The new and modern presentation of the Madrid Firefighters Museum

Visit to the Madrid Firefighters Museum

After a long break due to renovations, the Firefighters Museum located in Vallecas reopens its doors to a wide collection of floats, tools, documents and cars, the latter dating from between 1909 and 1973.

Its reopening was more than anticipated. Year after year, the Madrid firefighters joined the hundreds of fans who, religiously, visited the traditional Classic Madrid in the Glass Pavilion of the Casa de Campo. They always have their own stand, which is almost always located on the ground floor of the complex where the fair is held, and there they show, to the delight of the attendees, some of the cars and trucks that the firefighters guard. Also the most observant may have seen some of these vehicles in the Cabalgata de Reyes Magos in Madrid, where any of the historical pieces of the fire department are never missing.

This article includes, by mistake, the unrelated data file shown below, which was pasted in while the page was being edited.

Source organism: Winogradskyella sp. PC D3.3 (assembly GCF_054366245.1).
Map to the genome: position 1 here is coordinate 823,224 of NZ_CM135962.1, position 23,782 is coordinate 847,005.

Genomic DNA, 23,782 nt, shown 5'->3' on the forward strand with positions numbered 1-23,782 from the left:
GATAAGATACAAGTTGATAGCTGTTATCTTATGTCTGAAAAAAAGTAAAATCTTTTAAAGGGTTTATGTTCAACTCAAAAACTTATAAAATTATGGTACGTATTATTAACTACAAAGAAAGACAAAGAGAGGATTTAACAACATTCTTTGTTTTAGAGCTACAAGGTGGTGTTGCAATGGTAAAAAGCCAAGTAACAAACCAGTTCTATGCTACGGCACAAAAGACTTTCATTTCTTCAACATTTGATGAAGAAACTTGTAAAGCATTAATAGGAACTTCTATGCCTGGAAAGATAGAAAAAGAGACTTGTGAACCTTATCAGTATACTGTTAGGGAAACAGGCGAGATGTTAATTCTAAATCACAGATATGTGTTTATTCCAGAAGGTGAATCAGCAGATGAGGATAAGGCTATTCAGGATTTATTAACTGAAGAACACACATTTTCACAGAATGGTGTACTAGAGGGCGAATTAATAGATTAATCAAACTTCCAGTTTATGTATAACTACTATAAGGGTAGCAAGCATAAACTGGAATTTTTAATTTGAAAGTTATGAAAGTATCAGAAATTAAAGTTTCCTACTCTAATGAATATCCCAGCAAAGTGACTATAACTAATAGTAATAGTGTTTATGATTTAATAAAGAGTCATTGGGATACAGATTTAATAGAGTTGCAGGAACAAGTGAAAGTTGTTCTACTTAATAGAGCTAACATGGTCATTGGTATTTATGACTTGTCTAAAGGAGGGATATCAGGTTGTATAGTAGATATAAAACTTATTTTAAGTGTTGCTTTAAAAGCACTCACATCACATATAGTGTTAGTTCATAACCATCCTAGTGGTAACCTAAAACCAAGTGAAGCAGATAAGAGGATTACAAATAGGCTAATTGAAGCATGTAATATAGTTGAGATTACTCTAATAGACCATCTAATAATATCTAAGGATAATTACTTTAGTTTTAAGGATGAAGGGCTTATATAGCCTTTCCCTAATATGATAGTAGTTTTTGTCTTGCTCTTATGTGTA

More than one will have wondered where these particular vehicles come from, and if they can be visited. And yes, they can be visited. Very close to the Rayo Vallecano Stadium is the Fire station number 8 of Madrid. Until 2016 in these facilities there was a collection of multiple objects of all kinds related to firefighters, which, of course, included vehicles, but all this was in a kind of warehouse that did not do justice to any of the elements exposed there.

For this reason the museum decided to close its doors, to renovate and recondition the available space. As a Vallecano, I remember visiting the museum as a child and being amazed at the old trucks that were kept there. For this reason, everyone passed by the Classic Madrid stand and asked about the museum, although the answer was always the same: “It is being reformed and we do not have a date for reopening".

The 1929 Delahaye at the Glass Pavilion in 2017

But this year 2022, and after the break of almost two years in the classics halls due to covid, I returned, once again, to ask about the beloved Vallecas museum. To my surprise, this time the answer was different. March of that same year, that is, just a few weeks after the celebration of the Classic Madrid. As soon as I heard the news I closed a visit through its website.